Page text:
I thought it would be fun to pull back the veil a bit on what goes into one of my days at DP9. It's always a little different but there are some essentials to my job when I am at the workshop.
This week was a little special because the box with the first ten test pops had arrived. Read on for some potential spoilers. There won't be any pictures in this blog post because the workshop is a mess as I turn everything upside down to make space and get ready for packing the kickstarter rewards.
So my days usually start by blasting the kid out of bed with dynamite, making lunches and getting him on his school bus on time. Then I head for the subway, which thanks to modern technology allows me to check facebook and the forums for anything that might have been posted overnight. Often there's an e-mail or twenty with questions, requests, ideas, model photos etc. I get to the Montreal plateau stop, switch to a bus and either read a book or keep answering e-mails until I get off the bus.
I'm usually the first one to arrive in the morning so I turn on the heat, lights, and get the pot turned on to start melting the metal to about 800F. The pot has a name; Melty the pot. You have to find amusement for yourself sometimes. Most of the equipment has a nickname now.
When I went in the other day I looked at the list for casting and double checked I could find all the molds that were required and then checked the spare parts bins to see if anything on the order sheet could be filled from there. The metal takes about 45 minutes to an hour to heat up and I can often prep about 25% of the order to only require a part or two before being packed. This involves laying out the parts so that they match the parts images you see on the online store when you buy. This way I know that no parts have been missed. I check the binders to see if we have backer sheets needed for the day's packaging and order up any that are missing.
Since today was a light casting day there was time to make a mold. I turn on the vulcanizer, who is called Squishy on account of the large pneumatic cylinder that is used to apply pressure the mold as it cooks. Squishy will get up to about 315F once it heats up to temperature. You would think that the workshop would get hot with all this heat but in actuality the ventilation system (which needs a name) was turned on with Melty to help with dust control and it being Canada the workshop starts at a basic resting temperature of 12C. Yes, I am mixing temperature standards in this article.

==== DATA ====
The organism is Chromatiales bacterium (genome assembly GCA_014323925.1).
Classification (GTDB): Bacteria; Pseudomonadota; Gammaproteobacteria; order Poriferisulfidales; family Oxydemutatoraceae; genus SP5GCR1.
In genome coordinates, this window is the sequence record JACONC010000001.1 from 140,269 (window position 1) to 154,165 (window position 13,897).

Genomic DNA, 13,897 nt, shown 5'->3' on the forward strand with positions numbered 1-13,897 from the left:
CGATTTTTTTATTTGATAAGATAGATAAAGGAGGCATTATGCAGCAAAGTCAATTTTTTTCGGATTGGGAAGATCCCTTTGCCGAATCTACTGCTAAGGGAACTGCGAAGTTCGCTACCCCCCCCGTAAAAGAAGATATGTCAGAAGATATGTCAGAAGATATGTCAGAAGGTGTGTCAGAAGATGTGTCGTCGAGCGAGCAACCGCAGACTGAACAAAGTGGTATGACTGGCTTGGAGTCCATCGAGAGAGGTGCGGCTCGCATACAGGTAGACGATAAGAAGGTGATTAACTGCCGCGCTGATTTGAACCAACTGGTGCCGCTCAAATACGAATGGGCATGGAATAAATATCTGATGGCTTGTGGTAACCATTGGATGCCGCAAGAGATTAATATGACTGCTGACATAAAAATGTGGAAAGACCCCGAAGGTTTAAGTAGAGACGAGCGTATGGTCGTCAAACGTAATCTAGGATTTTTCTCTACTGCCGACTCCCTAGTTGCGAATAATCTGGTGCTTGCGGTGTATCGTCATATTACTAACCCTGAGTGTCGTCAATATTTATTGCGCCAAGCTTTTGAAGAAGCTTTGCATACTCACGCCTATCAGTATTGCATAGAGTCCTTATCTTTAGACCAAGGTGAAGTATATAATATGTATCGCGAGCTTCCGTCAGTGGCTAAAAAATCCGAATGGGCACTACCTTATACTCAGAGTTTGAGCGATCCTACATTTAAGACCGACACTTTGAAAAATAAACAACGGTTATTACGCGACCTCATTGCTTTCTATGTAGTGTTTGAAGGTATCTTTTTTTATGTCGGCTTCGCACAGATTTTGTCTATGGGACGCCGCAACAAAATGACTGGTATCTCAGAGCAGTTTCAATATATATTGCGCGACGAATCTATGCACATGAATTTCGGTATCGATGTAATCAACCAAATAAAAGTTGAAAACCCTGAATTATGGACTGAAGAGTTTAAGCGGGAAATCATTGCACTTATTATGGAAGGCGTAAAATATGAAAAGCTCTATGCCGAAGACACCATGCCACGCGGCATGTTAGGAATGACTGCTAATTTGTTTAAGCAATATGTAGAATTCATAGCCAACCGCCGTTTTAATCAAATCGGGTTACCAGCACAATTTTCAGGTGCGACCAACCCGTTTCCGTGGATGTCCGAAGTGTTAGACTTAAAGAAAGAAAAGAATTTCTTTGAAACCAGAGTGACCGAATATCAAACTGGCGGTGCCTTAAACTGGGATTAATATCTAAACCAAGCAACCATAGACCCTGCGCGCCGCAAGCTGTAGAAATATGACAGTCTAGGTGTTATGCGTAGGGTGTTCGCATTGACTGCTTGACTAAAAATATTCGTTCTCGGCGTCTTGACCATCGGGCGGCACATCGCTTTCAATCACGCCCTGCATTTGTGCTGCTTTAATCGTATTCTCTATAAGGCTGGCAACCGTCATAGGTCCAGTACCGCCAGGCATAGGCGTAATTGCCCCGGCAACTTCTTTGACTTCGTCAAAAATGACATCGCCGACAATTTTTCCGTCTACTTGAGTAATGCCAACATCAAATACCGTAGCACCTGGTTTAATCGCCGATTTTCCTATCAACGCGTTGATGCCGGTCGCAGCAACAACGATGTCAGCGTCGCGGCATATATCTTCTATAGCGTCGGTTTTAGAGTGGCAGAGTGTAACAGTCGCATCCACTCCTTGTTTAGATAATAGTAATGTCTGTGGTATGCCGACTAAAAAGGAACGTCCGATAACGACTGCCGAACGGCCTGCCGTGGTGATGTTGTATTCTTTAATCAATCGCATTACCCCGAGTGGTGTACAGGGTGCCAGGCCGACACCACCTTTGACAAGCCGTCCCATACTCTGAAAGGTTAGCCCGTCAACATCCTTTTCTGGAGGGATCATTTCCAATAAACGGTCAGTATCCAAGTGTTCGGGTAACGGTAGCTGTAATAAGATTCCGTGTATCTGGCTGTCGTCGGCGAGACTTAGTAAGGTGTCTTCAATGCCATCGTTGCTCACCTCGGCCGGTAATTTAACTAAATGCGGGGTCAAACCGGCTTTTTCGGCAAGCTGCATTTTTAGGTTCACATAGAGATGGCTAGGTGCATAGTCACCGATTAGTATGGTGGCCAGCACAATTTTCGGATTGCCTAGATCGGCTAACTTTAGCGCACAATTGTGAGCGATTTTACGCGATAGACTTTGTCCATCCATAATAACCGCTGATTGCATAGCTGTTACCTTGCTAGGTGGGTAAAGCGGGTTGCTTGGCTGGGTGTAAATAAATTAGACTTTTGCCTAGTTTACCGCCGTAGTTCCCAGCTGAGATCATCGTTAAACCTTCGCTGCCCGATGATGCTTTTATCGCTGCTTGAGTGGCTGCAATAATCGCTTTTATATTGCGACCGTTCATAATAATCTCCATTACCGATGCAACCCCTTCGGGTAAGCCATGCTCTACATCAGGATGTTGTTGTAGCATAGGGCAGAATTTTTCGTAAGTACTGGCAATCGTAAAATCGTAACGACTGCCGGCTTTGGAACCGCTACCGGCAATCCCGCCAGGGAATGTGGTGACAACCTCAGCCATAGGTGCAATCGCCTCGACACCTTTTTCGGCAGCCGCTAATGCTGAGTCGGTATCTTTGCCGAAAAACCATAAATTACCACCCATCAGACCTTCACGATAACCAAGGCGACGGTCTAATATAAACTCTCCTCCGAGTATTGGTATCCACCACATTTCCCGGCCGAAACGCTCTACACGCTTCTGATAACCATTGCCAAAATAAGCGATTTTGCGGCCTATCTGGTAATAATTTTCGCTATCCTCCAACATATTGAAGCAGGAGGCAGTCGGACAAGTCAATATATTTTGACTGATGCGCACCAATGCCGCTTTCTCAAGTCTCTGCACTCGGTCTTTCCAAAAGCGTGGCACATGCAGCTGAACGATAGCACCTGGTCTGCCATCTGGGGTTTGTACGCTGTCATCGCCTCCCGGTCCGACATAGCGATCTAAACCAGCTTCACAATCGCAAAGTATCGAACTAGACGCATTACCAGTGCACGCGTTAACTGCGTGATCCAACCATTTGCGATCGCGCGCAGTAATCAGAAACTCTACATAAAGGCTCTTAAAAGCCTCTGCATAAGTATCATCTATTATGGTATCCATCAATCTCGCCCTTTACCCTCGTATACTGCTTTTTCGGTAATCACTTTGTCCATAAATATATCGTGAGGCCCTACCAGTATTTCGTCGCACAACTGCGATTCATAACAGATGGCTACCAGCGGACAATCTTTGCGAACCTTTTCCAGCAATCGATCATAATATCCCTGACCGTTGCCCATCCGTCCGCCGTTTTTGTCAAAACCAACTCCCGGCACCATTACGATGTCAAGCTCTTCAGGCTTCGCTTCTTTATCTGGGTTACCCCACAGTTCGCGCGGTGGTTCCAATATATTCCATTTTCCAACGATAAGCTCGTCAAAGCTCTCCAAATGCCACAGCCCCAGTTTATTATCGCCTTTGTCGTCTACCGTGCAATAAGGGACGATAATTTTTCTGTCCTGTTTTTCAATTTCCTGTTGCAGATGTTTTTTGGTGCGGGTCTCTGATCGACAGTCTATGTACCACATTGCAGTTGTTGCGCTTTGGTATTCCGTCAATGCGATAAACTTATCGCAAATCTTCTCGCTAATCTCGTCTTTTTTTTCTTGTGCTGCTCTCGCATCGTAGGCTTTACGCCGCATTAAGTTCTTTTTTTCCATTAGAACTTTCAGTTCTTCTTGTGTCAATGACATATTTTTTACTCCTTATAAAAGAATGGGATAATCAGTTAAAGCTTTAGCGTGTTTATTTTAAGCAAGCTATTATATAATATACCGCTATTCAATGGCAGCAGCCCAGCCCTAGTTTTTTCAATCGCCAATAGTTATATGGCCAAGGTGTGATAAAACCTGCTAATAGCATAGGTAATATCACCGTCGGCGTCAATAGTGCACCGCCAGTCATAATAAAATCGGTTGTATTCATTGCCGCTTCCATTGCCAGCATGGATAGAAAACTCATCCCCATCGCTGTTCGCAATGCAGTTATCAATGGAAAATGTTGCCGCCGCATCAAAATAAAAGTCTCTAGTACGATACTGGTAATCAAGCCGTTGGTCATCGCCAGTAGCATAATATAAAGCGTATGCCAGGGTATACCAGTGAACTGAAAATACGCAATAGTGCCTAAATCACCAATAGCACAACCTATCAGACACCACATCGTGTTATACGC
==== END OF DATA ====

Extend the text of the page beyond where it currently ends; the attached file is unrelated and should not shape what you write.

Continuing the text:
Then I prep the pieces for the mold. Since this is a replacement parts mold I specifically pick out the parts I want to make extras of – in this case the command pathfinder for the new Jovian Chronicals fleet scale exo suits and put four of them into the mold. The plasma lance in the main mold was miscasting too much so a new mold for that part is required. Since four exo suits don't take up a lot of space I also toss in some parts that I know are giving me headaches from a number of older molds. I check all these parts are prepped and cleaned and hive them a spray in the spray booth with some release agent.
Squishy is warmed up to temperature by then so it's time to prep the mold – there's a much earlier blog post you can read about the detials of that so I won't go into too much detail here.
Then Rob arrives with a box of plastic test pops from China. When the models are in full production it will be a company in Indiana casting them for us but the tests are made where the molds are being made in China so I get to admire all the various ways that they use to pack the sprues to send to us.
Getting casts from China is pretty unusual, in fact it is the very first time this has happened in the twenty year history of Dream pod 9. I get the mold loaded into Squishy and head upstairs to check out the plastic test pops with Robert. We've been waiting for this for five quarter years now and it's pretty exciting but there is work to do so that we can start ordering all the things that are required to pack and ship 1500+ orders. We spend the rest of the morning carefully checking parts for issues that we can see, measuring them for fit in the boxes, and weighing them for shipping costs. This is all pretty tedious but it's my first real look at the plastic parts and I get to enjoy geeking out for a bit as I check out the details.
After an hour that job is done and Rob takes off to start putting the models together to test the fits and send any last adjustments to the factory making the molds. I unload Squishy and prep the mold for casting. That takes about twenty minutes. I than spend the rest of day casting, picking parts, doing quality control and packing for the orders. Speculating on the armies that people are building is part of the fun. A Northern Paratrooper combat group here, a Southern Recon combat group there. Some heavy anti-air tanks and a couple of VTOLs to round out the mix of various orders. The day draws to a close and I'm pleased to strike the last models off my list in time to catch a bus. I shut down everything in the workshop and close out another Dream Pod 9 day.